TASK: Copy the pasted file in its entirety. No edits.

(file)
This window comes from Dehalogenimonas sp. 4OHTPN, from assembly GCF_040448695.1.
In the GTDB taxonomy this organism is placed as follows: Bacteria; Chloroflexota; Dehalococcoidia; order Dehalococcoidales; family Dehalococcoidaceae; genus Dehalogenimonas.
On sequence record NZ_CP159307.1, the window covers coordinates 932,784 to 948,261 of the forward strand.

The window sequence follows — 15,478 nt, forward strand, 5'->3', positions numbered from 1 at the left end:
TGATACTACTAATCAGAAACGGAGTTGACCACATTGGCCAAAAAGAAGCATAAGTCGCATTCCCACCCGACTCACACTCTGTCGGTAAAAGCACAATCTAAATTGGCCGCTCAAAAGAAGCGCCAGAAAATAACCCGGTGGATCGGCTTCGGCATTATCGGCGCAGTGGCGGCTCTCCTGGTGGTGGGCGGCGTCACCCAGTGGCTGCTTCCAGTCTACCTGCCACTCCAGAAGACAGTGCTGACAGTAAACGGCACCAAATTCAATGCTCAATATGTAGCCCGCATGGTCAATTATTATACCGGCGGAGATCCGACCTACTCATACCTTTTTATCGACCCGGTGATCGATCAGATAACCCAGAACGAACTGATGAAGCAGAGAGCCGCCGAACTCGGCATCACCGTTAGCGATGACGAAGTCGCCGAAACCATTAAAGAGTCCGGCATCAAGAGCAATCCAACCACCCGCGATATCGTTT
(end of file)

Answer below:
This window comes from Dehalogenimonas sp. 4OHTPN, from assembly GCF_040448695.1.
In the GTDB taxonomy this organism is placed as follows: Bacteria; Chloroflexota; Dehalococcoidia; order Dehalococcoidales; family Dehalococcoidaceae; genus Dehalogenimonas.
On sequence record NZ_CP159307.1, the window covers coordinates 932,784 to 948,261 of the forward strand.

The window sequence follows — 15,478 nt, forward strand, 5'->3', positions numbered from 1 at the left end:
TGATACTACTAATCAGAAACGGAGTTGACCACATTGGCCAAAAAGAAGCATAAGTCGCATTCCCACCCGACTCACACTCTGTCGGTAAAAGCACAATCTAAATTGGCCGCTCAAAAGAAGCGCCAGAAAATAACCCGGTGGATCGGCTTCGGCATTATCGGCGCAGTGGCGGCTCTCCTGGTGGTGGGCGGCGTCACCCAGTGGCTGCTTCCAGTCTACCTGCCACTCCAGAAGACAGTGCTGACAGTAAACGGCACCAAATTCAATGCTCAATATGTAGCCCGCATGGTCAATTATTATACCGGCGGAGATCCGACCTACTCATACCTTTTTATCGACCCGGTGATCGATCAGATAACCCAGAACGAACTGATGAAGCAGAGAGCCGCCGAACTCGGCATCACCGTTAGCGATGACGAAGTCGCCGAAACCATTAAAGAGTCCGGCATCAAGAGCAATCCAACCACCCGCGATATCGTTT